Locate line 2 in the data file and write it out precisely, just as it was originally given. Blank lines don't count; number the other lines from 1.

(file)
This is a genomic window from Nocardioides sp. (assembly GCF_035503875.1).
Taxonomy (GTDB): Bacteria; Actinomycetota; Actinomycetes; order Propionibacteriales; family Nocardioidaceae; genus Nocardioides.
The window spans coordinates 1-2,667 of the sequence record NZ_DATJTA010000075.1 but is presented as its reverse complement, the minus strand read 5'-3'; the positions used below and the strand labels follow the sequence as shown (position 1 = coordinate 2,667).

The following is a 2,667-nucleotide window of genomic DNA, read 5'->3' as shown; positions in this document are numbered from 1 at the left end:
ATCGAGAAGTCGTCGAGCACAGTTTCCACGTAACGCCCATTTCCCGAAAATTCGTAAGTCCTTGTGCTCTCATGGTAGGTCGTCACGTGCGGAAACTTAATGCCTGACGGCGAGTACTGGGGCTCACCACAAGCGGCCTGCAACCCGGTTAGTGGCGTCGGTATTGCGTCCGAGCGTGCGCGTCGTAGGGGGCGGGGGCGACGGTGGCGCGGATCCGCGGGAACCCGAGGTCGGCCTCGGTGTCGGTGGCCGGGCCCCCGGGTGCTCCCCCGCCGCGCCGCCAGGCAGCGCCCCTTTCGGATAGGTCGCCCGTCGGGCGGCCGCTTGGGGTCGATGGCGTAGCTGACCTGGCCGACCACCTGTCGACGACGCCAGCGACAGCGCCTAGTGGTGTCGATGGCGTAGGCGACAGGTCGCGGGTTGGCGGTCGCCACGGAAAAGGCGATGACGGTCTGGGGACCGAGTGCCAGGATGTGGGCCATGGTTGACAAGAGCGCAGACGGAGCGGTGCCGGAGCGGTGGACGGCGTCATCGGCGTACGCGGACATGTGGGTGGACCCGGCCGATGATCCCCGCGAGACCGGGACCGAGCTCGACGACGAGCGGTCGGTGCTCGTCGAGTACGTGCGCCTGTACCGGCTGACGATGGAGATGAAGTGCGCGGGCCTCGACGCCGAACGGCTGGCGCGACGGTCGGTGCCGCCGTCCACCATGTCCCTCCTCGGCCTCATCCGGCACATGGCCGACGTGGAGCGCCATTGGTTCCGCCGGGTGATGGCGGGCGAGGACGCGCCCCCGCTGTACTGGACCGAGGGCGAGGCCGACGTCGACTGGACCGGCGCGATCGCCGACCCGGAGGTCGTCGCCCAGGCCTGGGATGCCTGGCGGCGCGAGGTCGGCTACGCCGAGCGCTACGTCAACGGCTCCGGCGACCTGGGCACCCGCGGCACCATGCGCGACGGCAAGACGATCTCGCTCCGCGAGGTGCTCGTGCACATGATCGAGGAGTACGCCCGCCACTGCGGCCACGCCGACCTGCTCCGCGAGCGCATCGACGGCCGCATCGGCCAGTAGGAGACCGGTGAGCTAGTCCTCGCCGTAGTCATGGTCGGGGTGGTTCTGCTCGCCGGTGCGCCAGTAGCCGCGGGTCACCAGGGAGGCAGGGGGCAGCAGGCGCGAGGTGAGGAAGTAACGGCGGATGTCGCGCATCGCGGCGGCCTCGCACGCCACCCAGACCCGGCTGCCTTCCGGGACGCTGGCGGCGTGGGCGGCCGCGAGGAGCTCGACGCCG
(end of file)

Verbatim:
Taxonomy (GTDB): Bacteria; Actinomycetota; Actinomycetes; order Propionibacteriales; family Nocardioidaceae; genus Nocardioides.